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While the vast majority of retailers, both big and small, have suffered through the recently ended quarter and subsequent earnings reports, one mid-level jeweler seems to have bucked the trend. Zales (UNKNOWN: ZLC.DL ) reported better-than-expected results this week, sending shares near their 52-week high. The company still posted a loss on the bottom line, and sales ticked up only marginally on the whole, but it was same-store sales that convinced investors and analysts that this company, previously wrecked by the financial crisis, is now an outperformer, and worthy of their investment.
The question now is, after Zale's fresh gains, does the stock have room to move further north? Let's take a look at recent earnings for clues.
As I mentioned above, Zale saw its revenues grow by 2.5% this past quarter to just over $417 million. On the bottom line, the company still posted a loss of $0.25 per share, but it ended up delighting the market, as Wall Street consensus had estimates coming in at an average of negative $0.33 per share. For revenue, the Street was expecting $409 million, achieving an appealing (and recently rare) double beat.
Neither of those numbers were as interesting as comparable-store sales, though, as Zale showed companywide same-store sales gains of 5.6%, alongside flagship Zale same-store gains of an impressive 8.1%.
Overall, the fiscal fourth quarter indicated a return to success (EPS losses aside) for the previously beleaguered jewelry firm. In just the past six months, amid effective management turnaround efforts, Zale stock has climbed more than 200%. Management described the earnings report as its first meaningful adjusted profit in the last six years.
What comes next?
Zale suffered the double whammy of a major economic recession and poor merchandising tactics, which led to its stock, at one point, diving under the $1-per-share range, and prompting many to declare the business a bankruptcy contender. But, upon the appointment of CEO Theo Killion in 2010, things began to (very slowly) turn around. At $12.50 per share today, Zale has rebounded by more than 1,000% since its March 2009 low.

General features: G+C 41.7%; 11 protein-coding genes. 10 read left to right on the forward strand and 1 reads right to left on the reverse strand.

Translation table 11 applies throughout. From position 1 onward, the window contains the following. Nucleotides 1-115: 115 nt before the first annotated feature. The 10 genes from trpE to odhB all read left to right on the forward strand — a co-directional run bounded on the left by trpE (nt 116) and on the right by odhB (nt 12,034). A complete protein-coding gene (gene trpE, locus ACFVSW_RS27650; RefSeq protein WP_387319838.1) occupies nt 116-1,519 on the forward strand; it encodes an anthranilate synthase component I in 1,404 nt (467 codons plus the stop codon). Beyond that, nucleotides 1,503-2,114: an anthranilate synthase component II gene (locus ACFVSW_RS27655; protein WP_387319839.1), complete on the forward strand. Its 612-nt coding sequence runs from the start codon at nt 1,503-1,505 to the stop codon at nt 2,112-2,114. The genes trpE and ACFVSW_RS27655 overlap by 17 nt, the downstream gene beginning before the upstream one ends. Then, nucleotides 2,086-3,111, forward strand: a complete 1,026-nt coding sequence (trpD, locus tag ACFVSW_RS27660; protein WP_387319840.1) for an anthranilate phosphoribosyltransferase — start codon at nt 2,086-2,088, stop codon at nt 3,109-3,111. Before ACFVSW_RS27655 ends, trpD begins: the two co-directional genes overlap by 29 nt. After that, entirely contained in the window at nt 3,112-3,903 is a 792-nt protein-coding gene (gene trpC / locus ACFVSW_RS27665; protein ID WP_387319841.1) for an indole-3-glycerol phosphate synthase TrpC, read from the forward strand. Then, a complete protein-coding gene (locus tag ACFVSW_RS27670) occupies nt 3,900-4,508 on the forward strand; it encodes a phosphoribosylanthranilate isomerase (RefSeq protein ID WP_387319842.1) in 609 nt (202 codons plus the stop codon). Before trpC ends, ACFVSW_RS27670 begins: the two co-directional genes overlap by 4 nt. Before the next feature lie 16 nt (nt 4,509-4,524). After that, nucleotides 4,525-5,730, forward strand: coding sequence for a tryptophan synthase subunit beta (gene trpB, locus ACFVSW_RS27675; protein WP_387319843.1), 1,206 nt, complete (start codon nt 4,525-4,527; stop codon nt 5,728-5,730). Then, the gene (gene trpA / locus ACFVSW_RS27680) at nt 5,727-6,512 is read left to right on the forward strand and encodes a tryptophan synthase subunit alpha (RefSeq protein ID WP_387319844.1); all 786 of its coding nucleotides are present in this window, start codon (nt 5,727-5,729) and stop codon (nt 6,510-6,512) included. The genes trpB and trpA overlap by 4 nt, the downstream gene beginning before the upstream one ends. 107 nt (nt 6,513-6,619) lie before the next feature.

Has the proverbial low-hanging fruit of cost savings and merchandising rebounds brought this stock back to a point where it won't perform as well in the future? Not quite.
The stock is a bit pricey at just under 20 times forward earnings. Higher-market jeweler Tiffany, for example, trades at 18.8 times forward earnings, and delivered a better-than-predicted earnings report. Tiffany's merchandising may be less risky than Zale's. The latter relies on third-party names, such as Vera Wang, to move product -- while Tiffany's is an iconic company with a timeless product that requires fewer short-term adaptations.
Still, Zale is a long way off from its pre-2009 days of $30-plus per share. If the company can now shift from a turnaround play to a growth story, there could be plenty more room to run. However, investors looking to ride the coattails of this three-year, quadruple-digit-return stock should keep a more conservative outlook going forward.